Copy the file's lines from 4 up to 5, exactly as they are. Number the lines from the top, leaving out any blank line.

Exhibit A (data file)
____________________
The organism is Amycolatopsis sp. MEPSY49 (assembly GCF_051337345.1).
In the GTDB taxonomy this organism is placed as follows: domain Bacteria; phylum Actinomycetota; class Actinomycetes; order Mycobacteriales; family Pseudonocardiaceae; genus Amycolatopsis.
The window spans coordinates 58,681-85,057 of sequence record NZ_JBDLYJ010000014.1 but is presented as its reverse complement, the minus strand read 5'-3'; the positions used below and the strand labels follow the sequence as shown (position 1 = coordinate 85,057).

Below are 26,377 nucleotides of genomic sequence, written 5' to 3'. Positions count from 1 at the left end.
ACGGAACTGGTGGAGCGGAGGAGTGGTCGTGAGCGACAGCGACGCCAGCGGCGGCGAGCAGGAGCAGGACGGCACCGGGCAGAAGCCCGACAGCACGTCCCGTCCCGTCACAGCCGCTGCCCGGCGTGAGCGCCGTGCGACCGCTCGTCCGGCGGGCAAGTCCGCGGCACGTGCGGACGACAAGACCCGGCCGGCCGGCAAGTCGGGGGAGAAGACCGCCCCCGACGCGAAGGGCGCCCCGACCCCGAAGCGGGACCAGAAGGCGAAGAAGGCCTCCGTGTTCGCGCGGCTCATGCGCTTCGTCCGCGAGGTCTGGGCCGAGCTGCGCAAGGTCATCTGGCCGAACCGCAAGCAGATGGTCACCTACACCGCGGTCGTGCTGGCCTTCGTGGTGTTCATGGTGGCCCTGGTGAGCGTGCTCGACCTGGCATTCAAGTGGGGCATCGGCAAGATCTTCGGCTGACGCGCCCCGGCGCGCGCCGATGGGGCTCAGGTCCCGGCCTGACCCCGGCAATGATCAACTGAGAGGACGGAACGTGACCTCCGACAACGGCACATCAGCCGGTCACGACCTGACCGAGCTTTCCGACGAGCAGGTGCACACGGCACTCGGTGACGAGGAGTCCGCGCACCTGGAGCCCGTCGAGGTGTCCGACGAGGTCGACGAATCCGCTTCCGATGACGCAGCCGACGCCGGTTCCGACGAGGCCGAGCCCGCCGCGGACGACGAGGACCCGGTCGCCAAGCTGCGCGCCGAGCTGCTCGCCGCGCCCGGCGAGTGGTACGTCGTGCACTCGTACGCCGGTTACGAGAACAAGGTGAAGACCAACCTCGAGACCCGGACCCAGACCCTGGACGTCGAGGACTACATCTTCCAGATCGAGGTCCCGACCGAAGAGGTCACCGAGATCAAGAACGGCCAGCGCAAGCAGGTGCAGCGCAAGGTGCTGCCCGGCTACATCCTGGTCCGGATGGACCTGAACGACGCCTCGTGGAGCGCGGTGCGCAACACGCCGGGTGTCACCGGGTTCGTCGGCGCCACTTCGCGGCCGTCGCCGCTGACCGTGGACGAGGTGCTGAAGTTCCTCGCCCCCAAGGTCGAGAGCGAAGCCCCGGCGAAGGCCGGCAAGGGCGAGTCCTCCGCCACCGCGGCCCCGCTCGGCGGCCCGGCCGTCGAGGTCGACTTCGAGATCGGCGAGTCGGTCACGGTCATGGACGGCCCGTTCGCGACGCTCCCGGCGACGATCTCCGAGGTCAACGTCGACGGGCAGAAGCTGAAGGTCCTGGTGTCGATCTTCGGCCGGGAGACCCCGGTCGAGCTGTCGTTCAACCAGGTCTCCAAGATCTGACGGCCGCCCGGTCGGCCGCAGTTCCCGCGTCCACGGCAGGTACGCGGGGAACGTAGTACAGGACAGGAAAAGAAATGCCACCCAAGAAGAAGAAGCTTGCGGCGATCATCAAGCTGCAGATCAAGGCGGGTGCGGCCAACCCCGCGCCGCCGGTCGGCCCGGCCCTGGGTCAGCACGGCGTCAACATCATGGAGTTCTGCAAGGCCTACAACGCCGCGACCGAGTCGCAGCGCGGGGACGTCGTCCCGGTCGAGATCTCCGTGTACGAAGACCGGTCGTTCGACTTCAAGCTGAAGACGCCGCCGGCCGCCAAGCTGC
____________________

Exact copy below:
Below are 26,377 nucleotides of genomic sequence, written 5' to 3'. Positions count from 1 at the left end.
ACGGAACTGGTGGAGCGGAGGAGTGGTCGTGAGCGACAGCGACGCCAGCGGCGGCGAGCAGGAGCAGGACGGCACCGGGCAGAAGCCCGACAGCACGTCCCGTCCCGTCACAGCCGCTGCCCGGCGTGAGCGCCGTGCGACCGCTCGTCCGGCGGGCAAGTCCGCGGCACGTGCGGACGACAAGACCCGGCCGGCCGGCAAGTCGGGGGAGAAGACCGCCCCCGACGCGAAGGGCGCCCCGACCCCGAAGCGGGACCAGAAGGCGAAGAAGGCCTCCGTGTTCGCGCGGCTCATGCGCTTCGTCCGCGAGGTCTGGGCCGAGCTGCGCAAGGTCATCTGGCCGAACCGCAAGCAGATGGTCACCTACACCGCGGTCGTGCTGGCCTTCGTGGTGTTCATGGTGGCCCTGGTGAGCGTGCTCGACCTGGCATTCAAGTGGGGCATCGGCAAGATCTTCGGCTGACGCGCCCCGGCGCGCGCCGATGGGGCTCAGGTCCCGGCCTGACCCCGGCAATGATCAACTGAGAGGACGGAACGTGACCTCCGACAACGGCACATCAGCCGGTCACGACCTGACCGAGCTTTCCGACGAGCAGGTGCACACGGCACTCGGTGACGAGGAGTCCGCGCACCTGGAGCCCGTCGAGGTGTCCGACGAGGTCGACGAATCCGCTTCCGATGACGCAGCCGACGCCGGTTCCGACGAGGCCGAGCCCGCCGCGGACGACGAGGACCCGGTCGCCAAGCTGCGCGCCGAGCTGCTCGCCGCGCCCGGCGAGTGGTACGTCGTGCACTCGTACGCCGGTTACGAGAACAAGGTGAAGACCAACCTCGAGACCCGGACCCAGACCCTGGACGTCGAGGACTACATCTTCCAGATCGAGGTCCCGACCGAAGAGGTCACCGAGATCAAGAACGGCCAGCGCAAGCAGGTGCAGCGCAAGGTGCTGCCCGGCTACATCCTGGTCCGGATGGACCTGAACGACGCCTCGTGGAGCGCGGTGCGCAACACGCCGGGTGTCACCGGGTTCGTCGGCGCCACTTCGCGGCCGTCGCCGCTGACCGTGGACGAGGTGCTGAAGTTCCTCGCCCCCAAGGTCGAGAGCGAAGCCCCGGCGAAGGCCGGCAAGGGCGAGTCCTCCGCCACCGCGGCCCCGCTCGGCGGCCCGGCCGTCGAGGTCGACTTCGAGATCGGCGAGTCGGTCACGGTCATGGACGGCCCGTTCGCGACGCTCCCGGCGACGATCTCCGAGGTCAACGTCGACGGGCAGAAGCTGAAGGTCCTGGTGTCGATCTTCGGCCGGGAGACCCCGGTCGAGCTGTCGTTCAACCAGGTCTCCAAGATCTGACGGCCGCCCGGTCGGCCGCAGTTCCCGCGTCCACGGCAGGTACGCGGGGAACGTAGTACAGGACAGGAAAAGAAATGCCACCCAAGAAGAAGAAGCTTGCGGCGATCATCAAGCTGCAGATCAAGGCGGGTGCGGCCAACCCCGCGCCGCCGGTCGGCCCGGCCCTGGGTCAGCACGGCGTCAACATCATGGAGTTCTGCAAGGCCTACAACGCCGCGACCGAGTCGCAGCGCGGGGACGTCGTCCCGGTCGAGATCTCCGTGTACGAAGACCGGTCGTTCGACTTCAAGCTGAAGACGCCGCCGGCCGCCAAGCTGC